Thursday, October 26, 2006

Hoax or Just Strange? A Web Evaluation Exercise

I tried a new exercise to teach critical thinking and web evaluation skills. I had a small class (10 students) and I passed each a website address to examine and evaluate. Each website was accompanied by a set of four questions.

These were:

1. What is this site about? For what purpose was it created?

2. What evidence do you see that would indicate this is a valid site for information?

3. What evidence do you see that would indicate that this might not be a good site for finding valid information?

4. In your opinion, is this a hoax site? If not, would it be a good site to use for information even if you think the site is strange or out of the mainstream?

Each student got a different site. Sites used included:

Save The Pacific Northwest Tree Octopus


Southern Lake Michigan - Where You Will Meet The Whales and Dolphins!

Voluntary Human Extinction Movement


A Concise Grammar of Feorran

The First Human Male Pregnancy

Visit Exciting Fredericton

Shards O'Glass

Dominion of British West Florida

Before I passed out the exercise, I went over with the class what to look for when evaluating a site. I used Five criteria for evaluating Web pages from Cornell as a guide.

The students had mixed success. They correctly identified the whale watching, shards of glass, male pregnancy, and tree octopus sites as being hoaxes. They correctly identified the Texas independence and the human extinction movement as real. They mistakenly labeled the Hawaiian and West Florida independence sites as hoaxes. They also believed the Fredericton site and the Feorran site were real.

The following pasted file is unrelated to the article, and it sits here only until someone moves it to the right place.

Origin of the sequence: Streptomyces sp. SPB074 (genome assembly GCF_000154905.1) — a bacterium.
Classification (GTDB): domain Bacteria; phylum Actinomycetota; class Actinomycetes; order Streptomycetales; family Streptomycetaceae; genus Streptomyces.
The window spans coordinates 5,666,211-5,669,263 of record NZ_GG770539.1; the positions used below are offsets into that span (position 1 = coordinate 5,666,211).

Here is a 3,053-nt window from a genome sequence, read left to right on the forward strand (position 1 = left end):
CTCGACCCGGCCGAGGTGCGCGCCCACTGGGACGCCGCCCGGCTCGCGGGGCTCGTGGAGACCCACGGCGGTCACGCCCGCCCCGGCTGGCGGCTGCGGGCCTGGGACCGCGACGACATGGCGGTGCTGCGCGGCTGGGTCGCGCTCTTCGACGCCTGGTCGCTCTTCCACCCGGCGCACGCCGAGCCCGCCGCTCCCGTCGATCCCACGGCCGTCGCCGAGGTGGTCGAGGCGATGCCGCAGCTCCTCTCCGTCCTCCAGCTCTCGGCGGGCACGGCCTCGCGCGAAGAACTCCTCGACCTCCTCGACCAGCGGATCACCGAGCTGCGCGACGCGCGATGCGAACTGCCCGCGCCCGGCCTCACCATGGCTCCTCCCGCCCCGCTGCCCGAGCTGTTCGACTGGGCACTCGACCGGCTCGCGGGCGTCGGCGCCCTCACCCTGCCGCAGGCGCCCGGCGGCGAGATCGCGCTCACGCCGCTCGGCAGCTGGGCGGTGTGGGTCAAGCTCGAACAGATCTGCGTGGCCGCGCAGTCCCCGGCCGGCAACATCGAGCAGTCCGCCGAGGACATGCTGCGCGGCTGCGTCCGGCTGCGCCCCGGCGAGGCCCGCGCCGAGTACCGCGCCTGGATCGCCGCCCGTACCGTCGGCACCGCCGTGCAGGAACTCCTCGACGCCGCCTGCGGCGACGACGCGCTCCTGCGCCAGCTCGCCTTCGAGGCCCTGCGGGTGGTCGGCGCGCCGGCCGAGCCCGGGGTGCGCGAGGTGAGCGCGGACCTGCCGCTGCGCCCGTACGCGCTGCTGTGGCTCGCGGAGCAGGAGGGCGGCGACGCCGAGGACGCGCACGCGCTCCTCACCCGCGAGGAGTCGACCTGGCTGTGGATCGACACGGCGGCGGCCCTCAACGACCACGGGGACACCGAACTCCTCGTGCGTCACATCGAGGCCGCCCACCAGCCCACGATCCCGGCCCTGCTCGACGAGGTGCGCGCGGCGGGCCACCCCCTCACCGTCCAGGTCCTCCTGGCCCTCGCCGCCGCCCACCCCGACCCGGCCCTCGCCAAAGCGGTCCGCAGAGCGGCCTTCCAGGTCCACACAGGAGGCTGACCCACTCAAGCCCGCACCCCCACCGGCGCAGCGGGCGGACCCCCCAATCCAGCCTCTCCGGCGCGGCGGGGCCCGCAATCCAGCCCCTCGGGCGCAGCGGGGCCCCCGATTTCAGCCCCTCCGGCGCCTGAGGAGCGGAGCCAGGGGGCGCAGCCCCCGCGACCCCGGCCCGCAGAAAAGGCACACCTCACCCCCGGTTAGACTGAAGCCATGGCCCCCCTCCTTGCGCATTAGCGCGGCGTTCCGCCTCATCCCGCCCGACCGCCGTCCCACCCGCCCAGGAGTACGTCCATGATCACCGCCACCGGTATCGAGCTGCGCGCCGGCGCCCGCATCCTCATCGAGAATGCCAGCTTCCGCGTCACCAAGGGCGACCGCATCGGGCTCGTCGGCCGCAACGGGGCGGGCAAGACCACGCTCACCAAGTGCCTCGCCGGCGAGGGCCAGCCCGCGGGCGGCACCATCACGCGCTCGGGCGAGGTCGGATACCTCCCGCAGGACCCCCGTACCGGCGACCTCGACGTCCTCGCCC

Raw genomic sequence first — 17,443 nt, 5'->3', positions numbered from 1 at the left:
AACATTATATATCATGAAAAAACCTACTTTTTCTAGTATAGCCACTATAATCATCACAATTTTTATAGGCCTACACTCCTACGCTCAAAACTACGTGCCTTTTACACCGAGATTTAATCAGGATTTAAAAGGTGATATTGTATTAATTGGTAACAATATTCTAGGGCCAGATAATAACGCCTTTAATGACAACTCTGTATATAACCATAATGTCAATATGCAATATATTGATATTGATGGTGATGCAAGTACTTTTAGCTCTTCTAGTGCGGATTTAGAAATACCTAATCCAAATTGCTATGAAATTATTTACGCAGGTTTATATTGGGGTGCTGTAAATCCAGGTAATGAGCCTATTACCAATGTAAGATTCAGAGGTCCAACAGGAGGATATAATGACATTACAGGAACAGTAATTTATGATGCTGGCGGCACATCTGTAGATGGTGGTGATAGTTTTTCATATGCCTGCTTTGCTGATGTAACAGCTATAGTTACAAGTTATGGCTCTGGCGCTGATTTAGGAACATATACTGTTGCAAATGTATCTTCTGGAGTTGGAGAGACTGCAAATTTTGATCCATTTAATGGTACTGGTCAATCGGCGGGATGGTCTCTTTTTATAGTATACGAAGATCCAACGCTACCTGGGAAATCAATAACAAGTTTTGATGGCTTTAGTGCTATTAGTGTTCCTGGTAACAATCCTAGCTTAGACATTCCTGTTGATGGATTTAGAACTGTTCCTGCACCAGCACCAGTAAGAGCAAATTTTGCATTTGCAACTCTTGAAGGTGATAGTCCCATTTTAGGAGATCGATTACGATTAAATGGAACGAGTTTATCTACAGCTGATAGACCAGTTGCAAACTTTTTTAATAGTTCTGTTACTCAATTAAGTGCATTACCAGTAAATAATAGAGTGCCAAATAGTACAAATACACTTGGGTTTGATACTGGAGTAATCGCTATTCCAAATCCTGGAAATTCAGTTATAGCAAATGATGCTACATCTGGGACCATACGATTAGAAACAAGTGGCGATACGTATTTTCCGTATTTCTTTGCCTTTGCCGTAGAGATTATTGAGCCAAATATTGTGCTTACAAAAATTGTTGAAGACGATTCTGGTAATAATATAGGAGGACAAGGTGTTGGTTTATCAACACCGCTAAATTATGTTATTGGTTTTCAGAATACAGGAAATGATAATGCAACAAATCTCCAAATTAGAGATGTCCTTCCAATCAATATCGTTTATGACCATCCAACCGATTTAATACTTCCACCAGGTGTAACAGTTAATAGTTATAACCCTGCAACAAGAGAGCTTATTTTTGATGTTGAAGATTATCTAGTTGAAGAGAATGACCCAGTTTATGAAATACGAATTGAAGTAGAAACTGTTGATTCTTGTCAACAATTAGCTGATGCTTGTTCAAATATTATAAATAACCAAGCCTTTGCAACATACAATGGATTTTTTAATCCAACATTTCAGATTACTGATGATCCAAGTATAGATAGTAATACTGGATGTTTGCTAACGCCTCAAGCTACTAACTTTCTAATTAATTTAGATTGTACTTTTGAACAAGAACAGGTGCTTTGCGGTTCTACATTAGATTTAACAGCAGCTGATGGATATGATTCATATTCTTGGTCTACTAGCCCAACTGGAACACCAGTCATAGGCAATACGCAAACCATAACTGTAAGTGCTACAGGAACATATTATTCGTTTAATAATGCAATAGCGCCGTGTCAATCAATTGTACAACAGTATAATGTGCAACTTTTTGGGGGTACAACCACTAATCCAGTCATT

After the results were shared, I again went over criteria for web evaluation and how the points could be used in looking at the sites. The students agreed that they were helpful when looking at these sites and that even the real sites would not be good sources for unbiased information. For example, the Texas independence site would be good for getting information on Texas separatists but it would not be a good source for Texas history due to political bias.

The students had a lot of fun and I think some real critical thinking skills were further developed. I would encourage others to try this or some variation on the exercise. The Open Directory Project has a good Hoax category for finding fake sites. Any fringe political group (or micronation online) is good for finding a real cause the students will doubt as real. Good luck.


Jennie W said...

Thanks for this information! I do a similar exercise with my students and will use these resources to improve it!

kannigitt said...

Here are two more sites that you might want to include:

On the dangers of di-hydrogen monoxide:

Recounts the California Velcro crop failure:

Thanks for you post.

M Taher said...

Thanks. The questions for Web evaluation is very much relevant to what I had already done. Now, I have added these questions in my ppt on Evaluating the Web content. Have a look. Feel free to let me know what you think of my six A's

Best, Mohamed

Wisconsin State Law Library said...

Lots more hoax sites here: